Then came pressure from the British side to get it done:

"The London Government wanted to set a date for transfer of power - but to whom? The political parties in India had not agreed, so to set a date for transfer was merely to set a date for chaos. Lord Wavell stated that this would cost a great many lives, and that he would not be responsible for carrying out such a policy. As the Government in England intended to do just that, they set about finding someone to replace him, who would do what they wanted." [p. 38]

Referencing a 2007 book by Richard Mead ["Churchill's Lions"] the Wikipedia article on Wavell spins this as:

"At the end of the war, rising Indian expectations continued to be unfulfilled, and inter-communal violence increased. Eventually, in 1947, Attlee lost confidence in Wavell and replaced him with Lord Mountbatten of Burma."

Estimates of the consequent loss of life vary between 200,000 and 2 million, plus massive disruption to millions of others. Churchill foresaw something of the kind in 1931 (though he was wrong about unemployment in the UK - the devastation of WWII forced Britain to restock human labour capacity from its colonies.)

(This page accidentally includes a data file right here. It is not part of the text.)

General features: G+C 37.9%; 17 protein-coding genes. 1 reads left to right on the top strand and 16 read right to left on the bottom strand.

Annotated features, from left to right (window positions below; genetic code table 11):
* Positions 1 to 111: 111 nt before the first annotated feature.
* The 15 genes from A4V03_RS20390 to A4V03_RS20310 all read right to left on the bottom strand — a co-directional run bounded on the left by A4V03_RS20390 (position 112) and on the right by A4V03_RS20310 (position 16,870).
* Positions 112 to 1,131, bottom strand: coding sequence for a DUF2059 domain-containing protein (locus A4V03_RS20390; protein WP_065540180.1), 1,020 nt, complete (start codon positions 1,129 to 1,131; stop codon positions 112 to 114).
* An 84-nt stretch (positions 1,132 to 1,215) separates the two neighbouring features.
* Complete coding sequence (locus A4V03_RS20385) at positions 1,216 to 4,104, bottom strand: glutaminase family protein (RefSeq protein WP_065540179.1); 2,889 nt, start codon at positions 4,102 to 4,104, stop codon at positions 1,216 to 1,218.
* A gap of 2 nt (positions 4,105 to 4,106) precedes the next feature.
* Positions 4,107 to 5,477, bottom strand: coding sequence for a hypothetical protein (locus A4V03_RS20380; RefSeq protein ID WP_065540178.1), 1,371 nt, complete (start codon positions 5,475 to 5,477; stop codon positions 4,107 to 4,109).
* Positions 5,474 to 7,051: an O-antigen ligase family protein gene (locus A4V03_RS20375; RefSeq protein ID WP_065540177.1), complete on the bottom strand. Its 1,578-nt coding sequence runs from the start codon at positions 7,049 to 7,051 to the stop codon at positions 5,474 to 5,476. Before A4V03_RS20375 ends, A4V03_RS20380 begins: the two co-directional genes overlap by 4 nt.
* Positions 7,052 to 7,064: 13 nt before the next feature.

If only Nehru could have been a reasonable-compromiser; if only the new British Labour Government hadn't been so hell-bent on resolving the issue with maximum despatch; if only Gandhi had not been murdered in 1948 and so might have lived to be a moderating influence on Nehru.

But it's funny how these reinterpretations have to wait for some much later, perhaps random event to set off the explosive.

And since then, tensions between India and Pakistan, possible chess-playing by other nations looking to use one side or the other for their own purposes, and the problems of relations with neighbouring states such as Afghanistan; and the Sunni-Shia sectarianism that threatens to ravage Pakistan as much as elsewhere in the Islamic world.

Perhaps we should be writing multiple-viewpoint histories of today - e.g. on what I see as the Bush-Blair wrecking ball in the Middle East. Rather than individual historians arguing from differing standpoints, maybe modern history should be Cubist, offering many-faceted perspectives in the same composition.

Georges Braque: “Bottle and Fishes”, c. 1910–2